Other parts of the tests were well produced. The Colour Scales showed very nice gradual steps in colour all the way to the brightest end of the scale. Dark Screen and Uniformity tests did, however, demonstrate some very minor backlight bleeding from the bottom and top of the display which also resulted in some shading occurring around the extreme edges of the screen. However these problems were once again very minor, with the light bleed in particular being nothing compared to the more obvious problems of the Viewsonic VX2255wmh.

However these tests didn’t reveal one the main weaknesses of the w2207: motion. As previously noted, the claimed 5ms (off-on-off) response time seems a bit fanciful and testing confirmed that this is almost undoubtedly a grey-to-grey figure. Smearing and ghosting was noticeable during video playback, and though only very discerning eyes may spot it normally, during slow panning shots the weakness was quite evident.


This is a shame too because the style and glossy finish lend the HP to video playback and, with exception of some smearing, good quality video looked superb with excellent detail, deep colours and excellent black levels. These points were very well demonstrated by firing up Quake 4, where its palette of dimly lit corridors and colourful lighting was superbly produced.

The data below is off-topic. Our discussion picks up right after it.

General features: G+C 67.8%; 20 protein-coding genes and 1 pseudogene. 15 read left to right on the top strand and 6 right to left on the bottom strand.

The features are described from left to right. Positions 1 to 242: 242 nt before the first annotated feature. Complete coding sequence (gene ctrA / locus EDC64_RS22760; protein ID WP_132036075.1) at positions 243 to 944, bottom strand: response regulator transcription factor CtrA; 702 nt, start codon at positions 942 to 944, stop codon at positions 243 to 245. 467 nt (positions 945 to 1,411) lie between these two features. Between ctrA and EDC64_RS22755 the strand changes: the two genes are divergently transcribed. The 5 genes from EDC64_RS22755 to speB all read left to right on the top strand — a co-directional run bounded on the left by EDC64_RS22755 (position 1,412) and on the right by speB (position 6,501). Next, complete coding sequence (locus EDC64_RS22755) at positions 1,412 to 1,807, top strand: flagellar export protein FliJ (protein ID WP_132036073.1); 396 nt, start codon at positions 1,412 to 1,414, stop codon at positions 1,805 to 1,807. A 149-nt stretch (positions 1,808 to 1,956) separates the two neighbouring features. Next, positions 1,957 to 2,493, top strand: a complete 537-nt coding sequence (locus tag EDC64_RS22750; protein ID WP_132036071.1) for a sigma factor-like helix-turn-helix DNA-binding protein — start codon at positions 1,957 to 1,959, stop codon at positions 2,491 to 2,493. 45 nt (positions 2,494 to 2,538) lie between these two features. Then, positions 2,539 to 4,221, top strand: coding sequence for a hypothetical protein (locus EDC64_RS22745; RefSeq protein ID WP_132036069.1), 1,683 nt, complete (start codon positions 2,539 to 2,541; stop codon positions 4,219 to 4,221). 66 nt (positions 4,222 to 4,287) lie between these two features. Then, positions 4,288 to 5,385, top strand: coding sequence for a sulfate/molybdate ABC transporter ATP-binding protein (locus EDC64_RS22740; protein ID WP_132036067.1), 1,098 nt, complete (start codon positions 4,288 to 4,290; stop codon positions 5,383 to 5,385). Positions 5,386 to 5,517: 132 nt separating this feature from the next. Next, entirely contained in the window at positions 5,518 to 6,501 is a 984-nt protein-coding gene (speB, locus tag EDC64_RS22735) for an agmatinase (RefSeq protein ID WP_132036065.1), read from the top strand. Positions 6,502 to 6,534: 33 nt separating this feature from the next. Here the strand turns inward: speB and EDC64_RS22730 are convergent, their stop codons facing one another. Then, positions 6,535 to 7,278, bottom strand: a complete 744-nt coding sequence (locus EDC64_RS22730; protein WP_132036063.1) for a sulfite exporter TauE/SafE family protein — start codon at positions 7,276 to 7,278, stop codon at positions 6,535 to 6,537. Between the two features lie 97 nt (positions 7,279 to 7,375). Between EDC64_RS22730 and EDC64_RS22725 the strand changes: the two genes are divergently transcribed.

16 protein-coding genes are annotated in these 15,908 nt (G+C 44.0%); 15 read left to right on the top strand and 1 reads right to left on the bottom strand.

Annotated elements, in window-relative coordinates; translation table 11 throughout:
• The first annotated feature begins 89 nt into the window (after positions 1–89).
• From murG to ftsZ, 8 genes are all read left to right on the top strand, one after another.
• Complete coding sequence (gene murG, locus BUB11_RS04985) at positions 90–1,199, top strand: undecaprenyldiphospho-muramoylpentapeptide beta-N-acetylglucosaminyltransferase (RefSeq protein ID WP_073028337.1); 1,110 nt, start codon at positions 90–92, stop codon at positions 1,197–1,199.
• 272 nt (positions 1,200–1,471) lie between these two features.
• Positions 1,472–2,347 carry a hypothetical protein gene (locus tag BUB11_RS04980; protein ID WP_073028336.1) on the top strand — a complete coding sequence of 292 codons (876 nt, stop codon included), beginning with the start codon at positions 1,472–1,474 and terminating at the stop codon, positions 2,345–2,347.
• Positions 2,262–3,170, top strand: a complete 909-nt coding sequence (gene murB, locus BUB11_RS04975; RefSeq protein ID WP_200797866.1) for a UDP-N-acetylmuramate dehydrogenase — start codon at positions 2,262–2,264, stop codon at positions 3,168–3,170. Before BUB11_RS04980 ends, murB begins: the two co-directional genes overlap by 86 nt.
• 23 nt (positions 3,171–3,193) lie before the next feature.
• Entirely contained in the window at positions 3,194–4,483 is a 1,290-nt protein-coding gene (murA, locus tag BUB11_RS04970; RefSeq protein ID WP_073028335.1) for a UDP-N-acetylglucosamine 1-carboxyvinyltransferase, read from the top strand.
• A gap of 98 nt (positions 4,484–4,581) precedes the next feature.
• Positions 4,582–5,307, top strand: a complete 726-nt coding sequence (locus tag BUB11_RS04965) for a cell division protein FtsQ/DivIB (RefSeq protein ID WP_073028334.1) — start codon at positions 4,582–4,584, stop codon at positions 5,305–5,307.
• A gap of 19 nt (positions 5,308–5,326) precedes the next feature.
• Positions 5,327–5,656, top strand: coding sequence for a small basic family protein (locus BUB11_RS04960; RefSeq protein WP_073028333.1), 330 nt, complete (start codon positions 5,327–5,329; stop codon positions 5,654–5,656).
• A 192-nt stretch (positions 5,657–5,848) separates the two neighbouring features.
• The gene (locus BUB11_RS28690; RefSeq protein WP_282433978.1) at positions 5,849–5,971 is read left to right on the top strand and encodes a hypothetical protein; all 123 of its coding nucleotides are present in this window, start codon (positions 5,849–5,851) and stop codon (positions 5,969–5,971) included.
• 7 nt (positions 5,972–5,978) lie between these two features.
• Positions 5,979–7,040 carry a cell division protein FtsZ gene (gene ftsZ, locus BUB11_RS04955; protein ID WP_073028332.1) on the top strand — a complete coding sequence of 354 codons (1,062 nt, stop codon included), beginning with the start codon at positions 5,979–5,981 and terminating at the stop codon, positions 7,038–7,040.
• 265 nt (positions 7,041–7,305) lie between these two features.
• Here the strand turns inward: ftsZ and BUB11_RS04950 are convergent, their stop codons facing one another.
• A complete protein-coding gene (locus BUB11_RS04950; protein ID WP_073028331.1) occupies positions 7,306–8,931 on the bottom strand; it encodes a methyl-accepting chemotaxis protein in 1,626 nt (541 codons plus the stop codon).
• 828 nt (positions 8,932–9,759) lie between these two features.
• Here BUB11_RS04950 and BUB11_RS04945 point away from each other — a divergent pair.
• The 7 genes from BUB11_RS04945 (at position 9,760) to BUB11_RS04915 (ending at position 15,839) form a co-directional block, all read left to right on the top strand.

Ultimately it boils down to how fussy or sensitive you are to the kinds of motion problems experienced in the HP. These are the sort of problems you’ll get on pretty much any LCD, but compared to the likes of the Samsung 226BW the HP is slightly, but not overwhelmingly, worse. In almost every other respect, however, it either matches or betters the competition, particularly in design and stand adjustment, while viewing angles are surprisingly good considering this uses a TN panel which aren’t renowned for their viewing angles. Thus, if you can live with this blemish then you won’t be disappointed.


Finally, no review would be complete without mentioning the Samsung 215TW. It’s still our 1,680 x 1,050 monitor of choice, and more recently prices have been stumbling so fast as to suggest that it’ll soon to be out of supply. As such, if you’re thinking of getting a new monitor at this resolution then now might be a good time.


”’Verdict”’


There’s a great deal to like about the HP w2207. It offers market leading design, superb adjustability and has all the features a display should. Image quality is generally excellent, however it comes with the notable caveat that it sometimes struggles with motion smearing and ghosting. Even so this is a great monitor, and if you can excuse the motion problems it will serve you well.

Trusted Score

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Score in detail

  • Image Quality 8
  • Value 8